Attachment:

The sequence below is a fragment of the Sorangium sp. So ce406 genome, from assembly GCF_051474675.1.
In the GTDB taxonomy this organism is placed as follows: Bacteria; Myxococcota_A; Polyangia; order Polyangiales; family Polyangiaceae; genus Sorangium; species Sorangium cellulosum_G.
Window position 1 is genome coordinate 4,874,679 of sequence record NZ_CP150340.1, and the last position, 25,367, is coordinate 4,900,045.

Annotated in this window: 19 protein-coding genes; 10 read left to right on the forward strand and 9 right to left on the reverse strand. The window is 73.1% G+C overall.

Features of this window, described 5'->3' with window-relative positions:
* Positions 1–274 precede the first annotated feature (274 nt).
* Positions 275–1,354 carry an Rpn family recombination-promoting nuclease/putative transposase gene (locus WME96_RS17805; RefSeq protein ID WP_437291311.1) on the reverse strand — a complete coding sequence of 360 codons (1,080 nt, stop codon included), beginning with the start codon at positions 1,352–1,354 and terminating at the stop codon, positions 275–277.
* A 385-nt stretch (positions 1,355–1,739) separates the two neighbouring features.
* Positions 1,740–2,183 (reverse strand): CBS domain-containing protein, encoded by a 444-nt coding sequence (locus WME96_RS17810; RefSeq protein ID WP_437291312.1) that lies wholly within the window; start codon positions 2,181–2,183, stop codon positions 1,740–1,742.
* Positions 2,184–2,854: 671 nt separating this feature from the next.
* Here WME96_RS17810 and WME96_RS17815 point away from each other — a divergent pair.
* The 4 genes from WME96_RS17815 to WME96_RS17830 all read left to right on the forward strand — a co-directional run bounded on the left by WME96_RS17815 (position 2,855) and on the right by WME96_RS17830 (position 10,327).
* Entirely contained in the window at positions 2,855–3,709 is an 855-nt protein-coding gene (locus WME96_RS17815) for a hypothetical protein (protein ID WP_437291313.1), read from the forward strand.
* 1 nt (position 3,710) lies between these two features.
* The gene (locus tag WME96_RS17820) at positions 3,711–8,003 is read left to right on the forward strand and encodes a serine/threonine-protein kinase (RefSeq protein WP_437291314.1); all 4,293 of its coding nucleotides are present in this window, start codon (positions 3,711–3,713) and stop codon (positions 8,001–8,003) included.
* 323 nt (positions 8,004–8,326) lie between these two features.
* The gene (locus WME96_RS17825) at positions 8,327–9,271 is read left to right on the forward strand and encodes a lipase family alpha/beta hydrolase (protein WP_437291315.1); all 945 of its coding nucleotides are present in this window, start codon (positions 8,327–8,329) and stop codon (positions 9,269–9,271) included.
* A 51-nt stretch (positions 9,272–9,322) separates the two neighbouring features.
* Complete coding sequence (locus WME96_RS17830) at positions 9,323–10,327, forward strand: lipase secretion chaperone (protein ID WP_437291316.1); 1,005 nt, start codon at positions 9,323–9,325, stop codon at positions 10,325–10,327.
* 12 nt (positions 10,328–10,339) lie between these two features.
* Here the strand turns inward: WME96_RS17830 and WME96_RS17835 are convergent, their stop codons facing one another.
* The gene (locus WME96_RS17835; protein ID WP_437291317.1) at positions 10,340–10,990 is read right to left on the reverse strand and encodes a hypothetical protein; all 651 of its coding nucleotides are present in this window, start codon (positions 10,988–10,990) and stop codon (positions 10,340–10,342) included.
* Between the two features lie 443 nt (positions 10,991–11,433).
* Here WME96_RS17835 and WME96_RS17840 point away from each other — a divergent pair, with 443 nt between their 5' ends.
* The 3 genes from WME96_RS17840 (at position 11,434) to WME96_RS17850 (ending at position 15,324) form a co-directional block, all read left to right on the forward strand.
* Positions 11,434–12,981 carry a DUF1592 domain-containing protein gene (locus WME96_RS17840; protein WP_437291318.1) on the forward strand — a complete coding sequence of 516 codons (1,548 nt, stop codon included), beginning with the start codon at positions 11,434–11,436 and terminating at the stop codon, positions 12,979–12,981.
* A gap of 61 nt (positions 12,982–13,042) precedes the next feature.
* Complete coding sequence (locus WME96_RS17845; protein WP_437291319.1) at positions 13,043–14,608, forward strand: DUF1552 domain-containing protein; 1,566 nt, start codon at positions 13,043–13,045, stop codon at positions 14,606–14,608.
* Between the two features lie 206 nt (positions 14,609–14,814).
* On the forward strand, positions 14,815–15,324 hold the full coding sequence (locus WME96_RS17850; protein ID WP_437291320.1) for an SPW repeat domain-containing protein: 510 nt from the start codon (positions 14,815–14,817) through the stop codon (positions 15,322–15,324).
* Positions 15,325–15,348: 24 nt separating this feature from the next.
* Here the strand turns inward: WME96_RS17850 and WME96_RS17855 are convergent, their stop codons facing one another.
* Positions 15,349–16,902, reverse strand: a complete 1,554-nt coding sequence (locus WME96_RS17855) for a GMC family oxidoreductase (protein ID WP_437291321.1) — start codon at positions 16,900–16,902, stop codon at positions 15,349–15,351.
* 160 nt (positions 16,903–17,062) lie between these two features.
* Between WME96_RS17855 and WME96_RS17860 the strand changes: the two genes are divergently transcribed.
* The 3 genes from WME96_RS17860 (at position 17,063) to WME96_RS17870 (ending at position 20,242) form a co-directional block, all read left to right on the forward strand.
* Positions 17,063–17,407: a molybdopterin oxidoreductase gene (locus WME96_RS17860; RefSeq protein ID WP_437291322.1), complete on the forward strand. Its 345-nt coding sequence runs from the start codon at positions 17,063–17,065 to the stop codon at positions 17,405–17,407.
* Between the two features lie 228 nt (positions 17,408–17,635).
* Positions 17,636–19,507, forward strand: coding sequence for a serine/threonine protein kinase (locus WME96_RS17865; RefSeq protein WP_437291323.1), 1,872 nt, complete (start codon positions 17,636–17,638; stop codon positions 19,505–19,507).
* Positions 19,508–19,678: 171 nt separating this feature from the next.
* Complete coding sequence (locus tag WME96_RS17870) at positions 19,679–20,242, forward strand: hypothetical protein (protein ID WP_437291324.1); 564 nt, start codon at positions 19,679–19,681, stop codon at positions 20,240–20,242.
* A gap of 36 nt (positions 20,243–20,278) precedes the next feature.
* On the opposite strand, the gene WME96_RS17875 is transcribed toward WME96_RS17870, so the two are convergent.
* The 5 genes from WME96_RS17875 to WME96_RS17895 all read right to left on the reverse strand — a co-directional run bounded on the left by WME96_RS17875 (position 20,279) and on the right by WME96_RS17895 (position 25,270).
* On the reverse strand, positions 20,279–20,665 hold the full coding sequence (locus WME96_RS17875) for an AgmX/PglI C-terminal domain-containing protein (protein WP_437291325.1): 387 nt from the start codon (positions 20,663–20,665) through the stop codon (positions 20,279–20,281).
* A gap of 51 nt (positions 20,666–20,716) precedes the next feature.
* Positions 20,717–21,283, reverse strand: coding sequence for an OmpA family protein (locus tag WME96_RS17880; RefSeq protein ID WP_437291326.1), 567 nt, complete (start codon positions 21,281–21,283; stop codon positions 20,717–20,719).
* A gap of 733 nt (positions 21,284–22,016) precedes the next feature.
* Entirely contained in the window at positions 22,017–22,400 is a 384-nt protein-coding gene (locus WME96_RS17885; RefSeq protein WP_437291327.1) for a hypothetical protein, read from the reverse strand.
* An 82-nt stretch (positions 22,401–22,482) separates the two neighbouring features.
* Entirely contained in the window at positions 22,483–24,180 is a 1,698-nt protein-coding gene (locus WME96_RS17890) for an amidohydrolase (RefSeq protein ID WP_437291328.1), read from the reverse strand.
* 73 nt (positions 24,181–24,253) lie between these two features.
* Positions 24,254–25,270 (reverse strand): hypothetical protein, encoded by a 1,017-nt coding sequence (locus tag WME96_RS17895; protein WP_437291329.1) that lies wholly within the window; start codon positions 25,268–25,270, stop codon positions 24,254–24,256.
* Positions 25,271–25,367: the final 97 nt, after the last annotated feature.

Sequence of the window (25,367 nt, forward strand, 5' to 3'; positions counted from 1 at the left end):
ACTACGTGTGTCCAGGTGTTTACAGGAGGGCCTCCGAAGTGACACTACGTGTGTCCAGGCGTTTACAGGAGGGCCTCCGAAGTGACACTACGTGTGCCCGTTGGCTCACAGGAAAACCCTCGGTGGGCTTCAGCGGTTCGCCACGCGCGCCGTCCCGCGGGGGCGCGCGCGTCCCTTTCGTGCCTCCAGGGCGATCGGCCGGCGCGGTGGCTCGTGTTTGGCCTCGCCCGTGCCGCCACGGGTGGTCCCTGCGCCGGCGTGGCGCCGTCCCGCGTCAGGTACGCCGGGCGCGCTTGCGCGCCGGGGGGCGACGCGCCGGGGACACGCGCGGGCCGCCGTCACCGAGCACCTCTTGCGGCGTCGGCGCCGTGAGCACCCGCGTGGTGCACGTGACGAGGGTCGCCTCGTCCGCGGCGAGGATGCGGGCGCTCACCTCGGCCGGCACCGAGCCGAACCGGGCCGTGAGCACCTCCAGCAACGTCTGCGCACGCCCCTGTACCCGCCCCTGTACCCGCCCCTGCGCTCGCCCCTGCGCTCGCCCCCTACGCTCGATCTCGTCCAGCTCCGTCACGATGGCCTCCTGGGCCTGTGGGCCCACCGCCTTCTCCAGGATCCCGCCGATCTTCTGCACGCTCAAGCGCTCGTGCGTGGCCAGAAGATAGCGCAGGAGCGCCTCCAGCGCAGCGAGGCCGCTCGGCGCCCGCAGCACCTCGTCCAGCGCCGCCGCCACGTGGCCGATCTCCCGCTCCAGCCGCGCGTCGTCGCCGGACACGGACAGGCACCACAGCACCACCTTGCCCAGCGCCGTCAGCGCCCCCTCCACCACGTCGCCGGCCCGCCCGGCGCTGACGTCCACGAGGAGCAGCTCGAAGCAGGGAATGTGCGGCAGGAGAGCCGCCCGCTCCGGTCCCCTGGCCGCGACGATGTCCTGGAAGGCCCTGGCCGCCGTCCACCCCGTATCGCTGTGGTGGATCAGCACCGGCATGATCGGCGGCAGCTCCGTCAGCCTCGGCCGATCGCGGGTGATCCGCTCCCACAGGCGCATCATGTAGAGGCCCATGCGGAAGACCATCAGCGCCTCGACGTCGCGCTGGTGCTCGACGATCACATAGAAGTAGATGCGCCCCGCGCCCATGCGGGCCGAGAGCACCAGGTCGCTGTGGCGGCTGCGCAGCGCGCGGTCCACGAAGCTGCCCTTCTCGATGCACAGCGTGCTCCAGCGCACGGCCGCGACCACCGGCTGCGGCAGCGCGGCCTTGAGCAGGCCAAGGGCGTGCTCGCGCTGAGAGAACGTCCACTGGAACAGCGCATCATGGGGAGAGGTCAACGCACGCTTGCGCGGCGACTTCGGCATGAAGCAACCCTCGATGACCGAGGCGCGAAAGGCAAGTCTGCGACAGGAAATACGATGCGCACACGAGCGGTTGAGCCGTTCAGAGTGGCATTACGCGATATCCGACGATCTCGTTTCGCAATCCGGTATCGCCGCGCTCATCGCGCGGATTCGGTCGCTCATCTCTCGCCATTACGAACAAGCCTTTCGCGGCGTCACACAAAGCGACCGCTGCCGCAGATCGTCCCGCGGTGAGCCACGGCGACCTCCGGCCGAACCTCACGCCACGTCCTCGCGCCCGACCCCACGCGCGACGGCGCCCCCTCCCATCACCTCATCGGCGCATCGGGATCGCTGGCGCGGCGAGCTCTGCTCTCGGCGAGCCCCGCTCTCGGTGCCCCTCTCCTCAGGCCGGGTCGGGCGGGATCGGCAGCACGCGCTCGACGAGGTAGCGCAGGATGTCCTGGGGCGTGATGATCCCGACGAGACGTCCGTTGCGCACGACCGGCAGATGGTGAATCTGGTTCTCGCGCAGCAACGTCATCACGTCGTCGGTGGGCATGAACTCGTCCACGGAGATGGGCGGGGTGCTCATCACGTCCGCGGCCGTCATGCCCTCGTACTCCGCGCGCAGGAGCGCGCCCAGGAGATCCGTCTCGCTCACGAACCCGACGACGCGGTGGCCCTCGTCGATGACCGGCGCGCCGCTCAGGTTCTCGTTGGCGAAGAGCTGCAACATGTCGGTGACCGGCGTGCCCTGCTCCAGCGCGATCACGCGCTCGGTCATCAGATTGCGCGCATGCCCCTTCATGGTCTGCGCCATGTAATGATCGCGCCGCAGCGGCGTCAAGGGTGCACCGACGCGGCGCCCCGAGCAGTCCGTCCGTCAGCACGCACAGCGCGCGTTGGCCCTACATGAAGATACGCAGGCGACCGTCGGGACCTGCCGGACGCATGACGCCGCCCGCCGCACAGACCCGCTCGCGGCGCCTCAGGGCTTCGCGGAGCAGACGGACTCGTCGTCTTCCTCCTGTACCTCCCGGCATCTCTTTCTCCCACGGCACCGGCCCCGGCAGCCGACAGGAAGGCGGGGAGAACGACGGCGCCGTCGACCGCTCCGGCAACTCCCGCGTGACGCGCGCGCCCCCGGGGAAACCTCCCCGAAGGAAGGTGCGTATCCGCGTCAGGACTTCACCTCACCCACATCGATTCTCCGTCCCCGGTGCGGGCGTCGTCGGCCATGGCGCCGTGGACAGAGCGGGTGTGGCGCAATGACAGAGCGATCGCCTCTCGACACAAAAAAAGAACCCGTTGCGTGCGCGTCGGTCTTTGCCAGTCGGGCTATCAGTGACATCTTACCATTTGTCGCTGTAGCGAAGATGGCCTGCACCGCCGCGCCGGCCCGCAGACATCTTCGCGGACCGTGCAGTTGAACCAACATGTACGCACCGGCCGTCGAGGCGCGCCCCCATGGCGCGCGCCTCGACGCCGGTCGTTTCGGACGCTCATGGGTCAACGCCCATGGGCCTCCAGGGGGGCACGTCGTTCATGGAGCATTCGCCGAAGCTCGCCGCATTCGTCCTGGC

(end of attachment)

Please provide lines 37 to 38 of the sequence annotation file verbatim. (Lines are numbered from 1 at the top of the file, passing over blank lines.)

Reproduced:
* Positions 17,063–17,407: a molybdopterin oxidoreductase gene (locus WME96_RS17860; RefSeq protein ID WP_437291322.1), complete on the forward strand. Its 345-nt coding sequence runs from the start codon at positions 17,063–17,065 to the stop codon at positions 17,405–17,407.
* Between the two features lie 228 nt (positions 17,408–17,635).